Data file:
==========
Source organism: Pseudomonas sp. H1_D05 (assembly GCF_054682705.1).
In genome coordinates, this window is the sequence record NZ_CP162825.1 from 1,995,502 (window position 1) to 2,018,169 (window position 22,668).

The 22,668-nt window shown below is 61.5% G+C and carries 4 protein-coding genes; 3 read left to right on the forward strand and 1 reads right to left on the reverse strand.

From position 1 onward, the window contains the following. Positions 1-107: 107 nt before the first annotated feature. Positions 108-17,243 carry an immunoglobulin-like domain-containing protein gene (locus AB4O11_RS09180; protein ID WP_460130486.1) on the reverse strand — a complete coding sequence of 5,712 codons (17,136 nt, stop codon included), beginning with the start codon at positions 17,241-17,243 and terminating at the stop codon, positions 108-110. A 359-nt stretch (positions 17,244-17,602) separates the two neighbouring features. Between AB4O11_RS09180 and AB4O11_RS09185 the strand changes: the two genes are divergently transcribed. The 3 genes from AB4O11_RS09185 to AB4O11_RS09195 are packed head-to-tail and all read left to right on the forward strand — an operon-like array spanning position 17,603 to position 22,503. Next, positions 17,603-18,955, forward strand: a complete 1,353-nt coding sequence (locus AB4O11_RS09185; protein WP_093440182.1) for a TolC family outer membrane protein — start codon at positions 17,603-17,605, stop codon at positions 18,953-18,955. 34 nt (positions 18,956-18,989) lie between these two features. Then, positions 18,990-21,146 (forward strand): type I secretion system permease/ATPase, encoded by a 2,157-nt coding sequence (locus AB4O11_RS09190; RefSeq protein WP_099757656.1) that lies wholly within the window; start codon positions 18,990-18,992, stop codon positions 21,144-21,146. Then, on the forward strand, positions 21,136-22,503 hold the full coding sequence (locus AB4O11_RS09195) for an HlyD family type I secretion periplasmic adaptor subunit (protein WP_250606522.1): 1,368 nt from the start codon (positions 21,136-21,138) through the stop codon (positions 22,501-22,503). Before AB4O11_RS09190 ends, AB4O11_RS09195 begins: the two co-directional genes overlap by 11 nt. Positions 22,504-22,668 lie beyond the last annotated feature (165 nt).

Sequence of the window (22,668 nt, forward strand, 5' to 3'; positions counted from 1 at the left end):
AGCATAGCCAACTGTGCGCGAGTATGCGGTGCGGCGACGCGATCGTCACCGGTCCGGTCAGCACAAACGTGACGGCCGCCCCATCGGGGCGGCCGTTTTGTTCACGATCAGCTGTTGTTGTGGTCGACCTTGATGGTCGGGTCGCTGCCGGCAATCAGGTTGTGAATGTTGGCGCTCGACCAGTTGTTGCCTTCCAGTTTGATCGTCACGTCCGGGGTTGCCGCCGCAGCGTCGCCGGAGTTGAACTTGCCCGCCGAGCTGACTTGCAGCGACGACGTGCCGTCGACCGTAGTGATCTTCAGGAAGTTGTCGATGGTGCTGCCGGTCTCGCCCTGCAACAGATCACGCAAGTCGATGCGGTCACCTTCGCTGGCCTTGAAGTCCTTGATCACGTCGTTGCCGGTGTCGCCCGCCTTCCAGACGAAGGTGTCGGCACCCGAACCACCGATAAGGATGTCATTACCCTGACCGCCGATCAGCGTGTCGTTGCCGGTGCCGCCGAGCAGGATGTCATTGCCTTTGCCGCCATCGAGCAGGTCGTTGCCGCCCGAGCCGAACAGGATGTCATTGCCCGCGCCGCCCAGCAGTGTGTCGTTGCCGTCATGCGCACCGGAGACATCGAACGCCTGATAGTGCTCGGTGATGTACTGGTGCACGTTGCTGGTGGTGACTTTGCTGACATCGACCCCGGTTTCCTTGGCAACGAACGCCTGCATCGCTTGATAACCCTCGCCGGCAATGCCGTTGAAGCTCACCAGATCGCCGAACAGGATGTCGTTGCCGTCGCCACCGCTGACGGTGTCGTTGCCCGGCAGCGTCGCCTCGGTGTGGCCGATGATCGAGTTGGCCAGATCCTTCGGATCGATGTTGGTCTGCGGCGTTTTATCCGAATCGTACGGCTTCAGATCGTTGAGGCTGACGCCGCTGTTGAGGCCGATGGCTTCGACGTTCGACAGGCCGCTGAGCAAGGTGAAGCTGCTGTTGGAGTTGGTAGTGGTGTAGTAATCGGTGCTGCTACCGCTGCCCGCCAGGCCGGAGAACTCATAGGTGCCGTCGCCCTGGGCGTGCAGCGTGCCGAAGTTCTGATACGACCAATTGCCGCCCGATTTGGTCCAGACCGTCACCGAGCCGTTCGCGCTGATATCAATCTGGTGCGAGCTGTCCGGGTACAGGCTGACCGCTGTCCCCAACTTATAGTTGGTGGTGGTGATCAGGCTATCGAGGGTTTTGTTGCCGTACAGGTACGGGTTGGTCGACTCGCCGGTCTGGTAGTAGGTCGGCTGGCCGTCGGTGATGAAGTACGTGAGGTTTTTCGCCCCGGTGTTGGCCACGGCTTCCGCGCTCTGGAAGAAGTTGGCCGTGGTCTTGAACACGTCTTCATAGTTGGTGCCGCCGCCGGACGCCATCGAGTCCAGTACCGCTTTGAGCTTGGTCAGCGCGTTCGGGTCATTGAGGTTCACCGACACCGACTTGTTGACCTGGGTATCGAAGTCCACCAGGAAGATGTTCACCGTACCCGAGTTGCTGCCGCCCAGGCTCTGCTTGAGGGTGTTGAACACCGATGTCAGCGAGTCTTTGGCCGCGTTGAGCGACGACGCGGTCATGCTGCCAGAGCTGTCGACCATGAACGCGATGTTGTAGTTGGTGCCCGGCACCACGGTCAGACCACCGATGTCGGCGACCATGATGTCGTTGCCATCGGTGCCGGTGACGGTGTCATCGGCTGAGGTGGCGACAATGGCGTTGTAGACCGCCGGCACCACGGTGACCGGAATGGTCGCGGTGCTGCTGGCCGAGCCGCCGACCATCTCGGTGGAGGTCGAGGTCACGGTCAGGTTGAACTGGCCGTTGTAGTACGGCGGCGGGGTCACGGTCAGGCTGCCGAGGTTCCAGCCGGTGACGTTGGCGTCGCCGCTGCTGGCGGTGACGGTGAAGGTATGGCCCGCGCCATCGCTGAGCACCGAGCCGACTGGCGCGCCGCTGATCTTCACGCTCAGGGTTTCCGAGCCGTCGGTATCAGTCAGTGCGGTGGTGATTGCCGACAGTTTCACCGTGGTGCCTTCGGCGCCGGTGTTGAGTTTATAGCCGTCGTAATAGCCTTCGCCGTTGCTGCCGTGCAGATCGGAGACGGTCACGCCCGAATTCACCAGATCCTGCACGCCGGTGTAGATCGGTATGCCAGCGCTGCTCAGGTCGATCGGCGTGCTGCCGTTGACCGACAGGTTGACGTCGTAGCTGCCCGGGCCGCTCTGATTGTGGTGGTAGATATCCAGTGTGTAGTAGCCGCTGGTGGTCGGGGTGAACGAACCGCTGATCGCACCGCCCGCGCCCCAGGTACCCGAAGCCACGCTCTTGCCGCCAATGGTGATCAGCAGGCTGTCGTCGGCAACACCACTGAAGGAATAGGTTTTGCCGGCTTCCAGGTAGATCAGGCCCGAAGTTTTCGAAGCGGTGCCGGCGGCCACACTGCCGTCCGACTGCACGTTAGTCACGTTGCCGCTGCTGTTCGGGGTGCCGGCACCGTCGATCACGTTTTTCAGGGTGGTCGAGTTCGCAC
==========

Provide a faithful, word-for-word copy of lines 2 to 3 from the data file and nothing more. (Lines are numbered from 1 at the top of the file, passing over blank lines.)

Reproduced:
In genome coordinates, this window is the sequence record NZ_CP162825.1 from 1,995,502 (window position 1) to 2,018,169 (window position 22,668).

The 22,668-nt window shown below is 61.5% G+C and carries 4 protein-coding genes; 3 read left to right on the forward strand and 1 reads right to left on the reverse strand.